Structurally, the surgeon must be conscious that distal sacral fixation points are instinctively fragile in contrast to pedicle insertion in the proximal lumbar spine [4, 15]. The distal fixation points could fail in aggregated anterior column discrepancy. Low lumbar fractures near the sacro-pelvic junction are difficult to brace. Biomechanical data have confirmed the increased shifted load over the lumbosacral junction once TLSO braces are used. This bracing needs pelvic immobilization by the insertion of a distinct thigh in the brace or cast [16].

3.1. Classification
This arrangement system would eliminate some common fractures and contain infrequent sub-groups [18]. The compression and burst fracture, (Type A in AO spine injury classification system) happen in the lower lumbar spine. AO Type B and C fractures like the Chance fracture and fracture-dislocations are extremely rare and are different from the fractures seen at the thoracolumbar area and need a special classification system [18]. Such a classification system for low lumbar fracture must include 1. Process fractures like transverse or spinous, 2. Fractures related to sacral and pelvic trauma and 3. Fracture-dislocations of L5 as traumatic spondylolisthesis [19, 20]. The decision for diagnosis, spinal cord injury detection, classification, and treatment selection imaging like CT scan and MRI have important roles [21].
A valuable classification of lower lumbar fractures may contain:
1. Isolated process fractures such as transverse process or spinous fractures;
2. Type A as compression and burst fractures;
3. Fracture-dislocations as traumatic spondylolisthesis [19];
4. Lumbosacral junction trauma linked by pelvic fractures [20];
5. Mixed and miscellaneous injuries [4].
4. Incidence
Lower lumbar injuries are relatively rare and these fractures contain 14% of all thoracolumbar injuries and are the consequence of high-impact trauma [2].
One multicenter study revealed 31 L4 and L5 burst fractures admitted from three spine departments over 16 years [16]. Some other small series frequently include a  mixed population of patients and mixed treatment approaches amenable to change over time [22-26].
In a retrospective unique presentation in the Auckland region of New Zealand, over five years, the Trauma Unit of New Zealand reported an analysis of 7,041 admittances with a total of 824 spine injuries (351 cervical, 218 thoracic, 255 lumbar) [24]. Of the 255 lumbar spine injuries, only 63 involved the L4 and L5 vertebrae. The latter study comprised 37 process fractures principally transverse processes and of these patients, 21 cases were accompanied by major pelvic fractures. There were 14 compression type fractures, 6 burst type fractures, and 3 fracture-dislocations. One fracture of the pedicle was observed and in 2 cases, the fracture was unclassified. Noticeably, the incidence of L4 and L5 fracture leading to neurologic damage or major instability such as burst fractures or fracture-dislocations is small, signifying only 1.1% of spinal fractures in a report [27].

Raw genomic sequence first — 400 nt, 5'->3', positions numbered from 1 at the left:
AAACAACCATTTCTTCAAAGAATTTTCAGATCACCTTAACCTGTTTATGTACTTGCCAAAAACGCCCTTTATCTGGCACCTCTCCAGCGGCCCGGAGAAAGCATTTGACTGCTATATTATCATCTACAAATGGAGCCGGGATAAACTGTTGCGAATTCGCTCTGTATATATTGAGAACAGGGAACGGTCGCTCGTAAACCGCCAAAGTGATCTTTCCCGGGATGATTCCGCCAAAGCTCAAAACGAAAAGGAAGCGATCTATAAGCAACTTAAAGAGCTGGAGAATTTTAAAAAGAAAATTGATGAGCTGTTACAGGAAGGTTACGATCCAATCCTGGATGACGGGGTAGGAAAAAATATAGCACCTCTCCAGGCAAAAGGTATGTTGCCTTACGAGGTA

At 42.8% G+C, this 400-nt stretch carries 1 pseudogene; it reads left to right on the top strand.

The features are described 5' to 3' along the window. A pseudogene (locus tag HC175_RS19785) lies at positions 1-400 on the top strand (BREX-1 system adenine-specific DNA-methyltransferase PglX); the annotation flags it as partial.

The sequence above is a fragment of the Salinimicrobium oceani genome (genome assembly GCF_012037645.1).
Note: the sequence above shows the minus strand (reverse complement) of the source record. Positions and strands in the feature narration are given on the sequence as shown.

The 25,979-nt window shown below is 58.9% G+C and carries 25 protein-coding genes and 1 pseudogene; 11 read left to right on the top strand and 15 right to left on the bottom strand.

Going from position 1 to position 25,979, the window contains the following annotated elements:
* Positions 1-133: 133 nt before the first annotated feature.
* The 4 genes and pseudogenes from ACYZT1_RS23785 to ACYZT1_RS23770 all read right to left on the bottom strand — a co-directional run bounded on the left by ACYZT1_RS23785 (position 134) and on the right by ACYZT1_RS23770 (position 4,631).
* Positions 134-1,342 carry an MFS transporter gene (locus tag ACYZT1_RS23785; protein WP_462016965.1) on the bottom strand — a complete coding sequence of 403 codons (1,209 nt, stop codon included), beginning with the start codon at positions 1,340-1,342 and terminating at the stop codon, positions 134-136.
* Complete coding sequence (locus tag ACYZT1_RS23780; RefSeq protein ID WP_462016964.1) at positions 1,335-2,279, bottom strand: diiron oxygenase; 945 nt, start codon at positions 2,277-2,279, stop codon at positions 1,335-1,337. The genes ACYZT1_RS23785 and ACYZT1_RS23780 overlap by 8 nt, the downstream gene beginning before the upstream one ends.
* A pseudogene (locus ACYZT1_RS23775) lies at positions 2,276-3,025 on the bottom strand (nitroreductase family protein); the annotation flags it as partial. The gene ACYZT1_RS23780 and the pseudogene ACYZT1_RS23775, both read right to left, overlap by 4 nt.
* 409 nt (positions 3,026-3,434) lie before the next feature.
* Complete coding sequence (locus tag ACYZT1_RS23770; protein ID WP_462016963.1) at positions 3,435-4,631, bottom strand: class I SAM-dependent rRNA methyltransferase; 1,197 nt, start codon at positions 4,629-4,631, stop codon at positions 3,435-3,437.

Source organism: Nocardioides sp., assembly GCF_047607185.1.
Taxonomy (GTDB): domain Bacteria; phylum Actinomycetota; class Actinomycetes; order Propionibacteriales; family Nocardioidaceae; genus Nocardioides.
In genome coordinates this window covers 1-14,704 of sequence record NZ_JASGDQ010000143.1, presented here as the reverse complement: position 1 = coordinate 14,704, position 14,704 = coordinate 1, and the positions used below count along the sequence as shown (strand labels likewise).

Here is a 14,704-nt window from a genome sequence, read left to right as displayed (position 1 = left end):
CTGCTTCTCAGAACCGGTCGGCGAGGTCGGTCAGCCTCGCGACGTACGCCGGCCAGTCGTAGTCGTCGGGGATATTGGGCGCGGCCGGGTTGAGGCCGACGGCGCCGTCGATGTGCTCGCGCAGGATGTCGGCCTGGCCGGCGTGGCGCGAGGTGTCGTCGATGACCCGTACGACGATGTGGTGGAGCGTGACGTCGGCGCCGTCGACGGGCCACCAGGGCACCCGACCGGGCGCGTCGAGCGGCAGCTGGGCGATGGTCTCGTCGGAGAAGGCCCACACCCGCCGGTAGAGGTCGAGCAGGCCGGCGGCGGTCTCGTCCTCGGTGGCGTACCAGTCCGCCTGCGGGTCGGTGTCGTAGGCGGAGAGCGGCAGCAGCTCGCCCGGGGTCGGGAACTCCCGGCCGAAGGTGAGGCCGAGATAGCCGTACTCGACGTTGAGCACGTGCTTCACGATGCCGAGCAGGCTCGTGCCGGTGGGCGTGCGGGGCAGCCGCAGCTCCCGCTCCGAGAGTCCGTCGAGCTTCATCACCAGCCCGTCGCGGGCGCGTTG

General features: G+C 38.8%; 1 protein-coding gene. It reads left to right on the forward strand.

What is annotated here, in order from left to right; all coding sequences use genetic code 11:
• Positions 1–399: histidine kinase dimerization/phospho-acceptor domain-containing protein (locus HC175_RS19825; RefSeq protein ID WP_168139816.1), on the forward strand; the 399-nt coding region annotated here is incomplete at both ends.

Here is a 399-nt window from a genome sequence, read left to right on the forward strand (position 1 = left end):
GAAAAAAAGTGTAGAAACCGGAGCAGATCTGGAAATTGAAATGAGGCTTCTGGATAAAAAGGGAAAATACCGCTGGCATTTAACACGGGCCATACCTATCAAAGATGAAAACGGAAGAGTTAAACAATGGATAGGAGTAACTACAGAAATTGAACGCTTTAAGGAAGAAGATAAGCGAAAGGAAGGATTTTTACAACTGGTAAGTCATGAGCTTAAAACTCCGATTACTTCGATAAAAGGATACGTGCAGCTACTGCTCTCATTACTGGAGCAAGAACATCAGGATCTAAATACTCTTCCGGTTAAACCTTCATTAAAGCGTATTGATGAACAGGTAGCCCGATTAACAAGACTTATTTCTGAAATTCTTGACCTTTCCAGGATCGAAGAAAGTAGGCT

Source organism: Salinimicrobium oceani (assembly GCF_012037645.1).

5. Treatment Options
There is a great controversy on the treatment of lumbar burst fractures without neurologic deficit [26, 27]. Surgical management classically includes 1. A retroperitoneal corpectomy; 2. Posterior pedicle screw fixation ; or 3. A combination of them. The surgical indication and optimal procedure can be influenced by numerous factors such as the severity of signs and symptoms, the amount of vertebral body height loss and spinal canal involvement, and finally, the continuity of the posterior spinal components [27-29].
The management of burst fractures in acute spinal injuries denotes a complex decision procedure [30]. Some considerations should be evaluated to choose the best approach to continue. Posterior-only approaches are broadly applied, however, failure to retain the sagittal plane improvement has been detected [31]. Though, once the main aim is the decompression of the spinal cord and stabilization of the spine unit, the anterior approach would be the optimal method [32]. This approach delivers direct decompression of the neural elements, making proper anterior support and load sharing through the usage of a cage or graft [33]. Conversely, extreme blood loss, injury of the abdominal wall, damages to the diaphragm, and incisional problems are associated with the anterior method [34]. Newly, mini-open methods to the thoracolumbar spine have been revealed to be safe and effective in the management of numerous spinal disorders including vertebral fractures, with lowest blood loss, muscle injuries, and pain [33, 34]. 
The aims of thoracolumbar fracture treatment are returning spine stability and achieving spinal cord decompression to attain quick mobility in patients [35-40]. The organization of thoracolumbar burst fracture is varied, based on several mechanisms. Fracture neurological status, morphology, and the tendency of physicians all play a vital role in defining which approach among the anterior, posterior, or combined approaches are to be employed [40-42]. Burst fractures of the lower lumbar spine (L4-L5) have exclusive biomechanical and neurological characteristics similar to burst fractures in other areas of the spinal column [40, 41]. Therefore, there has been great controversy concerning what establishes the paramount treatment for low lumbar burst fractures. Useful treatment includes quick and dynamic mobilization looks proper for stable compression fractures. It could similarly be applied to isolated process fractures without significant accompanying pelvic fractures [35, 36].
For burst type fractures without neurological deficit, several studies have recommended that conservative treatment was related to an acceptable outcome. Conventional care contains: 1. Bed rest; 2. Bracing of the lower lumbar spine [35-38]. It looks very doubtful that bed rest or postural reduction leads to major vertebral height reconstruction or any improvement in lumbar lordosis after a burst trauma. Bracing must consist of a TLSO by a thigh extension. It is possible that initial mobilization in a brace may be related to more loss of anterior vertebral height and decreased lordosis. The short-term functional results for this method of treatment have been acceptable. Long-term complications include the likelihood of painful deterioration associated with disc and endplate damage and the progression of degeneration with a potential for developed spinal stenosis [36-39].